Q&A with ANAM set composer Lisa Cheney


Lisa Cheney. Credit: Jason Thorpe-Buchanan

Dr. Lisa Cheney (she/her) is a classically trained composer of acoustic and acousmatic music, working on Turrbal lands in Brisbane, Australia. Her music communicates through varied styles, which often reect a fascination with seeking the “dirty-beautiful” through exploration of shadows, impermanence, ambiguity, expression, poeticism, fragility, delicacy, resonant space, pacing, light and dark and atmospheric soundscapes. Cheney's work has been described as 'atmospheres of unfathomable spaciousness' (Partial Durations), 'melodic slivers with plaintive intensity' (The Australian) and 'fantastic and frightening in its detail and colour' (Resonate). Her body of work incorporates orchestra, chamber, voice, acousmatic collaborations, arrangements and works for theatre and ballet.

Cheney has received several accolades, including grants from the Australia-Korea Foundation, the 2017 Art Music Fund, the Silver Harris and Je Peck Composition Prize, 2019 Dorian Le Gallienne Composition Award, and was a nalist for Instrumental Work of the Year at the 2018 Art Music Awards for her cello work When We Speak. Her music has been performed in Australia, Europe, and the US. She has worked with leading performers and ensembles including The Southern Cross Soloists, The Australian Voices, Plexus, Syzygy, autist Jonathan Henderson, Melbourne Symphony Orchestra, Tasmanian Symphony Orchestra, and the Australian Ballet amongst others. Cheney completed her Master of Music at the Queensland Conservatorium of Music, and her PhD in Music Composition at the University of Melbourne under the guidance of Elliott Gyger and Linda Kouvaras.

We're delighted to welcome Lisa to the cohort of ANAM Set composers for 2024. Lisa is working with violinist Liam Freisberg.

It's early days in the process, but have you any ideas or moments of inspiration for your new piece?

Right now, I am deep in the delicious process of generating ideas. I had the pleasure of meeting with my violinist, Liam Freisberg at the end of 2023. We spoke about the types of things that excite him in music and life, such as Spanish influences, nature, and the current climate. We also talked about some sounds he loves to make on his instrument. I’m excited to see how I can weave some of these influences into the fabric of our new work.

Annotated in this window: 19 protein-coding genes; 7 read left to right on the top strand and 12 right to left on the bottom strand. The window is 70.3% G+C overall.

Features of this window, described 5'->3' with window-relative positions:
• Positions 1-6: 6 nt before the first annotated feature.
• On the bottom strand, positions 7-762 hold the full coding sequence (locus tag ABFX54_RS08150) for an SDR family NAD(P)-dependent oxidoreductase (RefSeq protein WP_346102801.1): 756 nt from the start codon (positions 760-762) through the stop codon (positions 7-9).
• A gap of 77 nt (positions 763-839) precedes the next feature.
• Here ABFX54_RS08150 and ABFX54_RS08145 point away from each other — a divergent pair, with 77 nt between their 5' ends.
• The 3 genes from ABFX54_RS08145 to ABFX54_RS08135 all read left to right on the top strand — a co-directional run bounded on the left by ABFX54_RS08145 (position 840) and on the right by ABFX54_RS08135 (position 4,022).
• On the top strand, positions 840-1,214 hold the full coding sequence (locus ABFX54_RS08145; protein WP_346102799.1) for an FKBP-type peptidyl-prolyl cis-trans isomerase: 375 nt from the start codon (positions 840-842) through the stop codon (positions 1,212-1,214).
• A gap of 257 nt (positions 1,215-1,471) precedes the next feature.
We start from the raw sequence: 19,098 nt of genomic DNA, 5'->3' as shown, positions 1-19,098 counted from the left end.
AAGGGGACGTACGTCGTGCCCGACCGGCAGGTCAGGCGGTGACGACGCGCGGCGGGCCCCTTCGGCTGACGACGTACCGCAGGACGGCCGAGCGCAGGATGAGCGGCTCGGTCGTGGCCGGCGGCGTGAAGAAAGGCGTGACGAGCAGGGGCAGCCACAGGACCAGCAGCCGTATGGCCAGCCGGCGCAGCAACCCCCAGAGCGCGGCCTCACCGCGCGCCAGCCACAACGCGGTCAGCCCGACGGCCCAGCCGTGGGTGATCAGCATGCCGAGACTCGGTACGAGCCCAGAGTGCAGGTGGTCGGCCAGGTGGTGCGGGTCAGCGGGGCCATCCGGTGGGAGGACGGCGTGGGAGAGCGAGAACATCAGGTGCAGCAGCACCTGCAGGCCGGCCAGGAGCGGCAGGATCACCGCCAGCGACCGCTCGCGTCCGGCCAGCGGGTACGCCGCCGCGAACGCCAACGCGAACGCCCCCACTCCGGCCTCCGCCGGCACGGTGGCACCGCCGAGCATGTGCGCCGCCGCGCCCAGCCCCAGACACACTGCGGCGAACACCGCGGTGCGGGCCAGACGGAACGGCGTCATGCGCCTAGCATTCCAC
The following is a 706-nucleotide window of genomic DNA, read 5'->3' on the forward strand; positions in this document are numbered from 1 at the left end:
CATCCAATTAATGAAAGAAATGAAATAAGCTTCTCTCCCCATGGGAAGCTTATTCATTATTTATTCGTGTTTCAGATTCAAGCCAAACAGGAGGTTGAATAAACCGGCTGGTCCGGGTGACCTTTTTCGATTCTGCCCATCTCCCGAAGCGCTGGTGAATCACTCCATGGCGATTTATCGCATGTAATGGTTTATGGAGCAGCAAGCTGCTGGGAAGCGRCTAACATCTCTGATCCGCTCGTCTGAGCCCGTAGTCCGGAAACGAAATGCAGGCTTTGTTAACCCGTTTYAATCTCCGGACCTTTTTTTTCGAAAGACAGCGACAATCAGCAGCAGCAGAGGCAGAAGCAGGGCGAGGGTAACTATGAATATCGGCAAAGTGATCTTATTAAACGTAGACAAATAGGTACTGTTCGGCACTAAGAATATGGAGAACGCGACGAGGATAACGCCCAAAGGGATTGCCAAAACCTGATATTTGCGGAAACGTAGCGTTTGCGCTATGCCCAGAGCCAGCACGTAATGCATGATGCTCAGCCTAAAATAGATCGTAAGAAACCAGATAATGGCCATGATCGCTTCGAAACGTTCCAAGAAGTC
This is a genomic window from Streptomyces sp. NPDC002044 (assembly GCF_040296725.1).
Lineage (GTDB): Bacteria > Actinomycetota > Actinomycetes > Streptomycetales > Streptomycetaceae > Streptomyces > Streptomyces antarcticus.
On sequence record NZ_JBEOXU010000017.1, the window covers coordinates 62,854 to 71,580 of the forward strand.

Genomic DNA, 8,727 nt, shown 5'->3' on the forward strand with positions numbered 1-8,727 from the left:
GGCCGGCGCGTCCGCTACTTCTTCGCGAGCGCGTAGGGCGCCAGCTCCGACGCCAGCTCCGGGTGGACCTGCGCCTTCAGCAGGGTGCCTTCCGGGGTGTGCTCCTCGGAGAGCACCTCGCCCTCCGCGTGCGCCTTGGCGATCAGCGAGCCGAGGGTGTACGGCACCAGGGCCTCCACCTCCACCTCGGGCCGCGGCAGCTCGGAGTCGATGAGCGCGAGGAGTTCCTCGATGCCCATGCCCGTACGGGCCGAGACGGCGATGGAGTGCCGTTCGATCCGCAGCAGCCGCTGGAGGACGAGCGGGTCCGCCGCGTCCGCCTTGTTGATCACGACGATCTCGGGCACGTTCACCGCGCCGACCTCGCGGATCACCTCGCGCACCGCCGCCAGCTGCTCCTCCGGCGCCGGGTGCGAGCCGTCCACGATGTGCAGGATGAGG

Why are programs like this so important?

Programs such as the ANAM Set provide composers and musicians with the opportunity to grow both professionally and creatively. They facilitate a collaboration that builds new professional relationships and friendships that can last the lifetime of our careers. The process of collaborating with each other, of exchanging ideas and views, can broaden both of our horizons in ways that make opportunities like this invaluable.

What are you hoping to get out of your musical collaboration with an ANAM musician?

When I start a new work, I’m really trying to tailor it to the musician who will ultimately bring it to life for the first time.

It is important to me to braid in the performer’s own personal and poetic world view, as well as my own, into each new creative work. This practice encourages both of us to examine our place in time, who we are as humans and musicians, and why this act of musical expression is so important.  We learn and grow from one another and it’s an incredibly enriching process. It’s one I enjoy dearly and never take for granted.

What else are you working on at the moment?

I recently completed a work for the Flinder’s String Quartet, am adapting my cello work When We Speak for viola and look forward to soon writing some music for bassoon and saxophone.

Tell us about some of your musical inspirations?

I’m really inspired musicians and composers that blur the edge of musical parameters. This obsession culminated in my PhD which sought the ‘dirty-beautiful’ – a celebration of embracing the grey and finding wonder in the movement between opposing states such as noise and pure sound. I find myself returning to the works of Kaija Saariaho, Olivier Messiaen, my former mentor Elliott Gyger and Toru Takemitsu to name a few.

Photo by Jason Thorpe-Buchanan

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